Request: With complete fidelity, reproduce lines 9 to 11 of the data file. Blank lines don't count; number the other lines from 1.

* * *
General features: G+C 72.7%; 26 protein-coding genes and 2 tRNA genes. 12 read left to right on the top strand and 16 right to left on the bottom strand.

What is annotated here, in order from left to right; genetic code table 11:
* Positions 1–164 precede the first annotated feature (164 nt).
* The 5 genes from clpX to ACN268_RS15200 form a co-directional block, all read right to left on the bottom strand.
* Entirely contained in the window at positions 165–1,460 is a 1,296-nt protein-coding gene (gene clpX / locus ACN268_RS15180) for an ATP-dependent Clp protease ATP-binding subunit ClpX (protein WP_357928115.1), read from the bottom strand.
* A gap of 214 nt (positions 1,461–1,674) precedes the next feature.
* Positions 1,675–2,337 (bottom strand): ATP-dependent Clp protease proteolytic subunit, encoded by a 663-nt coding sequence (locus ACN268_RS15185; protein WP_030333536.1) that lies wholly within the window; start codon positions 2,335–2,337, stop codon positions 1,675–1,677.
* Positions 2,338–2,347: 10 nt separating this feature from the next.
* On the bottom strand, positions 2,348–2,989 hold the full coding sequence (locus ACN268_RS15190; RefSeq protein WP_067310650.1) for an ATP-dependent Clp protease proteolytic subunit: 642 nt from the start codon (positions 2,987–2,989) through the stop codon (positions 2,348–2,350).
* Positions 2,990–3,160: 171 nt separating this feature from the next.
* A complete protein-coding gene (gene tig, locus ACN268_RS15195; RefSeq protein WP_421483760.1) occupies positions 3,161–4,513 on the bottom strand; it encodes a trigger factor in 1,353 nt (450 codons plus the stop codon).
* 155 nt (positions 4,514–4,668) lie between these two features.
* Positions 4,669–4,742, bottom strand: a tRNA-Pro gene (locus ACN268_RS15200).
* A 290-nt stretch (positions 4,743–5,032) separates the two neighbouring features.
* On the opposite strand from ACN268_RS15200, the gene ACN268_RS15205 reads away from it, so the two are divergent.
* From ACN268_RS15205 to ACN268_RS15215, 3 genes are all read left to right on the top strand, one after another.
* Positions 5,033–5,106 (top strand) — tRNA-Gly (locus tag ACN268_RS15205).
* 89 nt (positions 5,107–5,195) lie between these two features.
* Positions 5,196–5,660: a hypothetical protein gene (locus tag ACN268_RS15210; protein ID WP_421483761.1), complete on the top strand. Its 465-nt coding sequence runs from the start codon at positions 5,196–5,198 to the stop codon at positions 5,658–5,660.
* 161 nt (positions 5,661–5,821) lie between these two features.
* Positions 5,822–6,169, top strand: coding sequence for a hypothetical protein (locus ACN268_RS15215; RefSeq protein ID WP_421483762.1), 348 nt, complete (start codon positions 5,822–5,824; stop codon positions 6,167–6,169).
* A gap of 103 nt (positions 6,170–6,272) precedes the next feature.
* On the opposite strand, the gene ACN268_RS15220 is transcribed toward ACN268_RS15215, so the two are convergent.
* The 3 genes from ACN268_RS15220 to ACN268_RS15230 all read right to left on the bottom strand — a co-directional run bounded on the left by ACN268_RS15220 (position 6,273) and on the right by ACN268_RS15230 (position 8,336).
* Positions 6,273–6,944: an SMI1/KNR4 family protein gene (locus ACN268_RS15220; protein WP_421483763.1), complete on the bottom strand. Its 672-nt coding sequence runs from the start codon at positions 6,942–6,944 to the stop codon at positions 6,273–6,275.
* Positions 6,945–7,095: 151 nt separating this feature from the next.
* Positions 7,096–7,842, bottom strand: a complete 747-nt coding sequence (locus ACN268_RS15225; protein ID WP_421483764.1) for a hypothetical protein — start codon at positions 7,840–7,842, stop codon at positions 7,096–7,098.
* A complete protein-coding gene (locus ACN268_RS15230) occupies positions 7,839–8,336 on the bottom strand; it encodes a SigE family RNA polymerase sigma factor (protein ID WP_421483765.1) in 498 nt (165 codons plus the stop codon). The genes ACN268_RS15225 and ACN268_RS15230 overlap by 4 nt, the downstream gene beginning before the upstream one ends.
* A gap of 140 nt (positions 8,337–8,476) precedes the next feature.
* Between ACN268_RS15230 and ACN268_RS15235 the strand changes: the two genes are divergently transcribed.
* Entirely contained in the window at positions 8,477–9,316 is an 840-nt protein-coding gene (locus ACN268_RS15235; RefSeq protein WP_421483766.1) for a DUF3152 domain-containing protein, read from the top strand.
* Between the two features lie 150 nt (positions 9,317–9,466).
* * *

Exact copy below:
* On the bottom strand, positions 2,348–2,989 hold the full coding sequence (locus ACN268_RS15190; RefSeq protein WP_067310650.1) for an ATP-dependent Clp protease proteolytic subunit: 642 nt from the start codon (positions 2,987–2,989) through the stop codon (positions 2,348–2,350).
* Positions 2,990–3,160: 171 nt separating this feature from the next.
* A complete protein-coding gene (gene tig, locus ACN268_RS15195; RefSeq protein WP_421483760.1) occupies positions 3,161–4,513 on the bottom strand; it encodes a trigger factor in 1,353 nt (450 codons plus the stop codon).